More Than 50,000 Displaced By Clashes In Northern Ethiopia: UN

Amhara forces occupied Raya Alamata in southern Tigray during a two-year war between Ethiopia's government and regional Tigrayan authorities.

Civilians displaced by fighting in northern Ethiopia wash clothes at the Addis Fana School where they are temporary sheltered, in the city of Dessie, Ethiopia, on August 23, 2021. – Long confined to Tigray, the conflict in Ethiopia has recently spread to two neighbouring regions, Afar and Amhara, with heavy weapons fire killing an untold number of civilians and displacing hundreds of thousands more. (Photo by EDUARDO SOTERAS / AFP)


More than 50,000 people have been displaced by clashes in a disputed area in northern Ethiopia, the United Nations said, as the international community expressed concern about the violence involving fighters from rival regions.

“The number of people displaced by the armed clashes in Alamata Town, and Raya Alamata, Zata and Ofla… since 13/14 April has reached more than 50,000,” the UN said late Monday, citing local authorities in the disputed area, which is claimed by Tigray and neighbouring Amhara.

“The humanitarian situation is dire, with thousands of women and children in need of broad humanitarian support to survive,” it added.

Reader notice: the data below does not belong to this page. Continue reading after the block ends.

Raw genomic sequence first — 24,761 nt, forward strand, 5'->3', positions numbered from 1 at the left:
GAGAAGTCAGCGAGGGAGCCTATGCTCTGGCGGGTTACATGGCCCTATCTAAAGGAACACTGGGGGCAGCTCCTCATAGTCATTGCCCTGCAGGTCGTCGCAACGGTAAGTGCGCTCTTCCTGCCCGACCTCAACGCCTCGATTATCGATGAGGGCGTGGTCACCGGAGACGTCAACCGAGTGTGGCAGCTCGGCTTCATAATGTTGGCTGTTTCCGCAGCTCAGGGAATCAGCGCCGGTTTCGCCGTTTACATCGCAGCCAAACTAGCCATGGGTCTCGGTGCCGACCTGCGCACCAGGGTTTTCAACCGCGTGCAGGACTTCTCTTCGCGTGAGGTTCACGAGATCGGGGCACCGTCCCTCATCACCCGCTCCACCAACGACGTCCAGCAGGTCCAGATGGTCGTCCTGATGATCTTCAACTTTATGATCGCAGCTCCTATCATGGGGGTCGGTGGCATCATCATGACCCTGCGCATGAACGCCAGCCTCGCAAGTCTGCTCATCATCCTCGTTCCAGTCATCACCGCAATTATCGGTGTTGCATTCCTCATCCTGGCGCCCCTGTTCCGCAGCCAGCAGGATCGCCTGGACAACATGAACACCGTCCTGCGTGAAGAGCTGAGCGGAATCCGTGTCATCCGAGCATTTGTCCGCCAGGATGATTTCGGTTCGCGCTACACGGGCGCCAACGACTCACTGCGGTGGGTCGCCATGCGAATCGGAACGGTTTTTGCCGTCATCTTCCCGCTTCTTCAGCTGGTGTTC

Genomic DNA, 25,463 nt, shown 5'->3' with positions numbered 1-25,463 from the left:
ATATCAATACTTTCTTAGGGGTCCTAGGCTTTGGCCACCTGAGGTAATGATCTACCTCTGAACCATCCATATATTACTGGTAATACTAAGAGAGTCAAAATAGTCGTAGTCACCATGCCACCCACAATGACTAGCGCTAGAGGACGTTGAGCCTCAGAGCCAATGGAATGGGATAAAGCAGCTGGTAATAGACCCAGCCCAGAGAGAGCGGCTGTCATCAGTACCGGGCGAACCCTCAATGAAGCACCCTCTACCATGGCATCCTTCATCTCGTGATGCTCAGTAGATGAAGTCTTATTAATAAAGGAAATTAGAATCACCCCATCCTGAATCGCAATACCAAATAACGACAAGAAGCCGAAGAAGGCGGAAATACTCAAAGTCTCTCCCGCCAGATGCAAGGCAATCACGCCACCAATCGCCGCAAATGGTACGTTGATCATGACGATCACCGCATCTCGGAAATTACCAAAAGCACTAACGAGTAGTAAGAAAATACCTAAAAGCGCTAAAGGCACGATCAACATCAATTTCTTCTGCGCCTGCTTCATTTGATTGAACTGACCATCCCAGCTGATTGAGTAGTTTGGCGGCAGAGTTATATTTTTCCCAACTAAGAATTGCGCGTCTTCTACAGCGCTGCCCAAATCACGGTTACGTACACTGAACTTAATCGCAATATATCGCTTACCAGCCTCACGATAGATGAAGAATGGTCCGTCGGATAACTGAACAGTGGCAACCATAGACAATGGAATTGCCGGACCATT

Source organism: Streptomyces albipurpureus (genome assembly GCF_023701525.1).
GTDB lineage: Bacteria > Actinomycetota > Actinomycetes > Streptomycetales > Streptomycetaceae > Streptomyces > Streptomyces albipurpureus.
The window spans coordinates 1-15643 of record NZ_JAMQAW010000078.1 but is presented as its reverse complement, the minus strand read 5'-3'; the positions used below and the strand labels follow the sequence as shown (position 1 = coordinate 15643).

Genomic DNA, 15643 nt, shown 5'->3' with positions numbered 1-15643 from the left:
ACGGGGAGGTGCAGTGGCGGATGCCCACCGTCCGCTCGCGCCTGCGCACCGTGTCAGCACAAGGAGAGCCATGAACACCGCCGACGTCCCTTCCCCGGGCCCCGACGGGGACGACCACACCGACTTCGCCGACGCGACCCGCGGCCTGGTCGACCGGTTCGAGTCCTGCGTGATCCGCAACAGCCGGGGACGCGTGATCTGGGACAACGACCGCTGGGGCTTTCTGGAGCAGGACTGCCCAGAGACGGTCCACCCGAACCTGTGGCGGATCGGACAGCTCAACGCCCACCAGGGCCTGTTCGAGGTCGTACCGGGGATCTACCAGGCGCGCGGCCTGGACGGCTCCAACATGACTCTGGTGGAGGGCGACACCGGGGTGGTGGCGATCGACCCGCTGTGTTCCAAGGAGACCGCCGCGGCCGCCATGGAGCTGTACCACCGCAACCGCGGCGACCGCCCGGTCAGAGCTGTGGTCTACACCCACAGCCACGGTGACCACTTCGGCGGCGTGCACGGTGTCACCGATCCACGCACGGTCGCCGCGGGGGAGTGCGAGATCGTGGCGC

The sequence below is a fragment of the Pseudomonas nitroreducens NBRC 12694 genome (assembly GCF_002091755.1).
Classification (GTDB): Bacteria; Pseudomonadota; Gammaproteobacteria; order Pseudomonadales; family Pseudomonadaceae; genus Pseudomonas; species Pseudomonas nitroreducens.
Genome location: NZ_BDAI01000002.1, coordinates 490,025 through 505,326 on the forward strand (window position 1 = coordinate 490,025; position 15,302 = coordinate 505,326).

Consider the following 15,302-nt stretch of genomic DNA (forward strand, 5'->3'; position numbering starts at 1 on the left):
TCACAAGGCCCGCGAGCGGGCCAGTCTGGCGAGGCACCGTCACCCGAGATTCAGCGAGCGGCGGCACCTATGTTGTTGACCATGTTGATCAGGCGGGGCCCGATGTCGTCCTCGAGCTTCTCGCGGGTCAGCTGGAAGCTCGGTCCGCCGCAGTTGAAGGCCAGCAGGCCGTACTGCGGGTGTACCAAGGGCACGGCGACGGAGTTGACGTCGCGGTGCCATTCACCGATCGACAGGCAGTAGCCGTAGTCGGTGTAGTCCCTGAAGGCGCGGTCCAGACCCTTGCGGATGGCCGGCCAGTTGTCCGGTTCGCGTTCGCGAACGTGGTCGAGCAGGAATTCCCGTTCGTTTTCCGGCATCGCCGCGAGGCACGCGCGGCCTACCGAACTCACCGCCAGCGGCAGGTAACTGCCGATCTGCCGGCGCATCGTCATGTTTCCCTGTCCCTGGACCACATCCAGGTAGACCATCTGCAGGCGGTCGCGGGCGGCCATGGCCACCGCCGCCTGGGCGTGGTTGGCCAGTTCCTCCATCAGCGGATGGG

Amhara forces occupied Raya Alamata in southern Tigray during a two-year war between Ethiopia’s government and regional Tigrayan authorities.

Under a peace deal between Prime Minister Abiy Ahmed’s government and Tigrayan authorities, Amhara forces — which backed federal troops during the conflict — were due to withdraw from Raya Alamata after the agreement was signed in Pretoria in November 2022.

Neither the federal government nor Tigrayan authorities responded to AFP requests for information. It is impossible to verify the situation on the ground independently as media access to northern Ethiopia is heavily restricted.

Reports of the fighting have sparked alarm among the international community, with the embassies of several nations including the United States, Japan, Britain and France on Saturday calling for dialogue and urging the “de-escalation and protection of civilians”.

During the war, Amhara forces occupied and remained in control of western Tigray, a disputed region that is claimed by both regions.

Amhara, Ethiopia’s second most populous region, has been wracked by clashes since April 2023, when the federal government’s decision to dismantle regional forces across the country triggered clashes.

Amhara nationalists, who already felt betrayed by the Tigray peace deal, said the move would weaken their region.